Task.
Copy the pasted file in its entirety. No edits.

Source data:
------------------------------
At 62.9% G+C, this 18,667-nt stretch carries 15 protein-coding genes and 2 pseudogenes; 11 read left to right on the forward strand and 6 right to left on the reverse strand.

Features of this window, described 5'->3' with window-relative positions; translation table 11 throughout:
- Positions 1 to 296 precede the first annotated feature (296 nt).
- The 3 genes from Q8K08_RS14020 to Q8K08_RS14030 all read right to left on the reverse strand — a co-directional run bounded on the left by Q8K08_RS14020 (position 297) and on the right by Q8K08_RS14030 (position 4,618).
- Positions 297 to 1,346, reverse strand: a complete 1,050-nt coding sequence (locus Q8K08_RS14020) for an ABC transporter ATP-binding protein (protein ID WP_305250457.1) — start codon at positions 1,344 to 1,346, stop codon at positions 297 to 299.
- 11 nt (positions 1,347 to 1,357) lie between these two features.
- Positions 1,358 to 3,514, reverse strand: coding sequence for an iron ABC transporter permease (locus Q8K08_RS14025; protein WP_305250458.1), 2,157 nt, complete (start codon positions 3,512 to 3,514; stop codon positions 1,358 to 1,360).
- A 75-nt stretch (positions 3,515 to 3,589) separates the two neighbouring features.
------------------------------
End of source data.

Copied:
At 62.9% G+C, this 18,667-nt stretch carries 15 protein-coding genes and 2 pseudogenes; 11 read left to right on the forward strand and 6 right to left on the reverse strand.

Features of this window, described 5'->3' with window-relative positions; translation table 11 throughout:
- Positions 1 to 296 precede the first annotated feature (296 nt).
- The 3 genes from Q8K08_RS14020 to Q8K08_RS14030 all read right to left on the reverse strand — a co-directional run bounded on the left by Q8K08_RS14020 (position 297) and on the right by Q8K08_RS14030 (position 4,618).
- Positions 297 to 1,346, reverse strand: a complete 1,050-nt coding sequence (locus Q8K08_RS14020) for an ABC transporter ATP-binding protein (protein ID WP_305250457.1) — start codon at positions 1,344 to 1,346, stop codon at positions 297 to 299.
- 11 nt (positions 1,347 to 1,357) lie between these two features.
- Positions 1,358 to 3,514, reverse strand: coding sequence for an iron ABC transporter permease (locus Q8K08_RS14025; protein WP_305250458.1), 2,157 nt, complete (start codon positions 3,512 to 3,514; stop codon positions 1,358 to 1,360).
- A 75-nt stretch (positions 3,515 to 3,589) separates the two neighbouring features.